Tuesday, 24 August 2010
Waking up to beauty
Zee-Zee, who was cooking alongside me, had collected from the roadside a windfall peach, and a couple of greengage plums. As I entered the kitchen she held her plate aloft, offering me a taste.
In my state of busy thought, the last thing I considered was accepting the fruit for its own sake. I took a piece, merely to move things along. Why should we be enjoying fruit when there's work to be done?
I bit into the plum, and it had the sweetest taste. I was transported from my thoughts into a world of taste and smell. In that moment I saw the whole kitchen in a different light. Zee-Zee was not holding up the cooking process, but became a great teacher for me.
Reflecting on this I was reminded of the moment of Mahākāśyapa's enlightenment. Mahākāśyapa was one of the Buddha's most senior disciples, and lead the Sangha after the Buddha's death. It is said that at one time, instead of giving a talk, the Buddha simply held up a white lotus flower to his disciples. Mahākāśyapa saw this and smiled. He was the only one of those present to understand.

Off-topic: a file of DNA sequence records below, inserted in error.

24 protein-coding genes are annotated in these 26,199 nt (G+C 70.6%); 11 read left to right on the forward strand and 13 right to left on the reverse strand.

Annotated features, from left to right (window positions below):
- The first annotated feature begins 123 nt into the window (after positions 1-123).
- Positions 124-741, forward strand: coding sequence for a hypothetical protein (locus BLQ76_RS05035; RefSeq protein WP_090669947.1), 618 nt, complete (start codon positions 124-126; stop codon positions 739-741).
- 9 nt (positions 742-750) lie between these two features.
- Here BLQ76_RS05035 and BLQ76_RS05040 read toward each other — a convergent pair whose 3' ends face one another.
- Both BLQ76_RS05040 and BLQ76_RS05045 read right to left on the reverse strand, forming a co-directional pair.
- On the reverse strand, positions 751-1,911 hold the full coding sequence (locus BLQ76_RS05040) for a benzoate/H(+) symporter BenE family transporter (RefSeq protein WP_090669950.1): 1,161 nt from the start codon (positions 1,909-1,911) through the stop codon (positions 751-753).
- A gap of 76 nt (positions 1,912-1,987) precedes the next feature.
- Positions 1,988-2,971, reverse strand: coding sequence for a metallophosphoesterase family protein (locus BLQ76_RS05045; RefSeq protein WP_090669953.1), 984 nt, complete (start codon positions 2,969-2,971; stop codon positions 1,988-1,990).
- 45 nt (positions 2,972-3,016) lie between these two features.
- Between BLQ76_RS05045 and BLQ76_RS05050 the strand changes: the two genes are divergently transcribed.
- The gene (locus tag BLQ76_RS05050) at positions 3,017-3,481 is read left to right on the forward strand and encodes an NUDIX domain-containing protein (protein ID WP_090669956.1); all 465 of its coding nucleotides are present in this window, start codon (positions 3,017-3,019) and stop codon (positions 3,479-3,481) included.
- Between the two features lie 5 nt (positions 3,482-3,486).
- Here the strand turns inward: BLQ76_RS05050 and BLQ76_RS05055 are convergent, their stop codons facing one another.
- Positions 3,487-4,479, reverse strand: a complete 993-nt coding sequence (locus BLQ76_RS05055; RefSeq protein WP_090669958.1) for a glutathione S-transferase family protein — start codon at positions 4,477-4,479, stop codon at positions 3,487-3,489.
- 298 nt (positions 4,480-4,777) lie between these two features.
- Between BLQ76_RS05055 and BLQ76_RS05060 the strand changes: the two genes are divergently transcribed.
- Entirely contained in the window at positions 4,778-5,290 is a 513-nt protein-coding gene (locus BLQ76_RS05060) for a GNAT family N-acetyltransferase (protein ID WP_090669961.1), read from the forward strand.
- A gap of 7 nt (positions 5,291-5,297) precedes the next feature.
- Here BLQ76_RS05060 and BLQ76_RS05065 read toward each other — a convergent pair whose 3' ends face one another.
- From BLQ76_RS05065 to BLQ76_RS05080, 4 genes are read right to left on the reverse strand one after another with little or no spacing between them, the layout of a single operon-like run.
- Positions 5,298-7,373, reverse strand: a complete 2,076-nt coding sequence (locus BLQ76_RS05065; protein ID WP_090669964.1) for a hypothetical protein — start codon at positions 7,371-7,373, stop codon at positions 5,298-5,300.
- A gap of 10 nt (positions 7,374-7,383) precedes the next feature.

What is it that the white lotus flower or the beautiful greengage plum teaches us?
In Japanese poetry the image of plum blossom is used to represent both the beauty and the transience of life.In the harsh Japanese winds plum blossom lasts just for a day or two. Life is beautiful, and beauty fades away.
We insulate ourselves from the truth of impermanence. For me worrying about some things, like making the dinner on time, is a way of avoiding the aspects of reality that I can't control. Inside this insulation I not only miss the impermanence, I miss the beauty too.
As the taste exploded inside my mouth, I entered reality a little more, and discovered the beauty there. Pay attention to what is real, and beauty will appear.
There are two truths here: The plum is beautiful in itself, in its wonderful colour and exquisite taste, and paying real attention in the world can reveal this kind of beauty to us. But the colour and the taste will fade. What remains is the beauty of the spirit in which Zee-Zee offered the fruit. Her joy and love remain in the world long after the fruit has been eaten.
Pay attention to what is really real and this is the beauty that will appear. What gifts have you been offered today?